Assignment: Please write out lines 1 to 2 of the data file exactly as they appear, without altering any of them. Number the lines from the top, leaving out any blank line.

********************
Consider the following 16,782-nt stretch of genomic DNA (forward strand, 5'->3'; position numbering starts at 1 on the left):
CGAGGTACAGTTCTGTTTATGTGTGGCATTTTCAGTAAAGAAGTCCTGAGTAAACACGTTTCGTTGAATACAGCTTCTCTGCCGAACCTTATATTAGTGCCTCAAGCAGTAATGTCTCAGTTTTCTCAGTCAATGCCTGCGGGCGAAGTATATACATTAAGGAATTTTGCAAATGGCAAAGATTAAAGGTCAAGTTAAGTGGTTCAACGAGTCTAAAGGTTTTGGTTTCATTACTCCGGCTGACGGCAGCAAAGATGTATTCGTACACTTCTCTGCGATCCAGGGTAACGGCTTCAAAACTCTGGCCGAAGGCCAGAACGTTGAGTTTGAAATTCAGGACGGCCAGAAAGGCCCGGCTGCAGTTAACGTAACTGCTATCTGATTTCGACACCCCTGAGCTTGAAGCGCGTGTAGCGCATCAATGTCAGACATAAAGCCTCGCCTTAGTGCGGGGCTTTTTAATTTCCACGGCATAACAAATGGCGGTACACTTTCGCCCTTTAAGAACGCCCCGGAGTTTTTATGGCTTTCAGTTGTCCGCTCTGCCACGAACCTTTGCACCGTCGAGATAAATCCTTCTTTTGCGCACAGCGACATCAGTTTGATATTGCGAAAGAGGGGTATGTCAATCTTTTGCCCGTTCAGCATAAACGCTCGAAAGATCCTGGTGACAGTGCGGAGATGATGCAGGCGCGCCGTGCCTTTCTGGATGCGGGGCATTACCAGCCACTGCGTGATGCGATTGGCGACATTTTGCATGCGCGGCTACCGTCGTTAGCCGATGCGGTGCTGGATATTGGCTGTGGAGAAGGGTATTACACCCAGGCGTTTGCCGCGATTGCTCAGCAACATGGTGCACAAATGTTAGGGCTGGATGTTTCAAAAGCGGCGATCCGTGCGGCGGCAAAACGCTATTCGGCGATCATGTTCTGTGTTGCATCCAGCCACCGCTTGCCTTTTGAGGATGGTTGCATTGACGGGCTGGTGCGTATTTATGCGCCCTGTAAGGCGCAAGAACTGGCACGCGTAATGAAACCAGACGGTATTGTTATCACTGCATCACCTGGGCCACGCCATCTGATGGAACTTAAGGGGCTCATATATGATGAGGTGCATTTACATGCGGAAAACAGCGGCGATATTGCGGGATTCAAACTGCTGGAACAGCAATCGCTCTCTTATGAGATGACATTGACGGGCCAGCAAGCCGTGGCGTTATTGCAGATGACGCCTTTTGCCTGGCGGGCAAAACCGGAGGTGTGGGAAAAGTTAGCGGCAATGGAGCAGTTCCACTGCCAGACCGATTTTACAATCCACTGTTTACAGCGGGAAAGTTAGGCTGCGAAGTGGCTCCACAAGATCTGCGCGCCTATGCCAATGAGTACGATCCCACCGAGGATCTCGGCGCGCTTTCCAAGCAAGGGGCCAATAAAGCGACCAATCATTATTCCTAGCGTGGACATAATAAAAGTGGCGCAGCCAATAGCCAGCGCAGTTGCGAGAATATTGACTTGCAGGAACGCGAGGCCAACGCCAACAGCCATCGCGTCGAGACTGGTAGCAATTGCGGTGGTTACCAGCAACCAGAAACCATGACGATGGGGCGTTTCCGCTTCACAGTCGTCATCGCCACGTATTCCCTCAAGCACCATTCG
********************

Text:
Consider the following 16,782-nt stretch of genomic DNA (forward strand, 5'->3'; position numbering starts at 1 on the left):
CGAGGTACAGTTCTGTTTATGTGTGGCATTTTCAGTAAAGAAGTCCTGAGTAAACACGTTTCGTTGAATACAGCTTCTCTGCCGAACCTTATATTAGTGCCTCAAGCAGTAATGTCTCAGTTTTCTCAGTCAATGCCTGCGGGCGAAGTATATACATTAAGGAATTTTGCAAATGGCAAAGATTAAAGGTCAAGTTAAGTGGTTCAACGAGTCTAAAGGTTTTGGTTTCATTACTCCGGCTGACGGCAGCAAAGATGTATTCGTACACTTCTCTGCGATCCAGGGTAACGGCTTCAAAACTCTGGCCGAAGGCCAGAACGTTGAGTTTGAAATTCAGGACGGCCAGAAAGGCCCGGCTGCAGTTAACGTAACTGCTATCTGATTTCGACACCCCTGAGCTTGAAGCGCGTGTAGCGCATCAATGTCAGACATAAAGCCTCGCCTTAGTGCGGGGCTTTTTAATTTCCACGGCATAACAAATGGCGGTACACTTTCGCCCTTTAAGAACGCCCCGGAGTTTTTATGGCTTTCAGTTGTCCGCTCTGCCACGAACCTTTGCACCGTCGAGATAAATCCTTCTTTTGCGCACAGCGACATCAGTTTGATATTGCGAAAGAGGGGTATGTCAATCTTTTGCCCGTTCAGCATAAACGCTCGAAAGATCCTGGTGACAGTGCGGAGATGATGCAGGCGCGCCGTGCCTTTCTGGATGCGGGGCATTACCAGCCACTGCGTGATGCGATTGGCGACATTTTGCATGCGCGGCTACCGTCGTTAGCCGATGCGGTGCTGGATATTGGCTGTGGAGAAGGGTATTACACCCAGGCGTTTGCCGCGATTGCTCAGCAACATGGTGCACAAATGTTAGGGCTGGATGTTTCAAAAGCGGCGATCCGTGCGGCGGCAAAACGCTATTCGGCGATCATGTTCTGTGTTGCATCCAGCCACCGCTTGCCTTTTGAGGATGGTTGCATTGACGGGCTGGTGCGTATTTATGCGCCCTGTAAGGCGCAAGAACTGGCACGCGTAATGAAACCAGACGGTATTGTTATCACTGCATCACCTGGGCCACGCCATCTGATGGAACTTAAGGGGCTCATATATGATGAGGTGCATTTACATGCGGAAAACAGCGGCGATATTGCGGGATTCAAACTGCTGGAACAGCAATCGCTCTCTTATGAGATGACATTGACGGGCCAGCAAGCCGTGGCGTTATTGCAGATGACGCCTTTTGCCTGGCGGGCAAAACCGGAGGTGTGGGAAAAGTTAGCGGCAATGGAGCAGTTCCACTGCCAGACCGATTTTACAATCCACTGTTTACAGCGGGAAAGTTAGGCTGCGAAGTGGCTCCACAAGATCTGCGCGCCTATGCCAATGAGTACGATCCCACCGAGGATCTCGGCGCGCTTTCCAAGCAAGGGGCCAATAAAGCGACCAATCATTATTCCTAGCGTGGACATAATAAAAGTGGCGCAGCCAATAGCCAGCGCAGTTGCGAGAATATTGACTTGCAGGAACGCGAGGCCAACGCCAACAGCCATCGCGTCGAGACTGGTAGCAATTGCGGTGGTTACCAGCAACCAGAAACCATGACGATGGGGCGTTTCCGCTTCACAGTCGTCATCGCCACGTATTCCCTCAAGCACCATTCG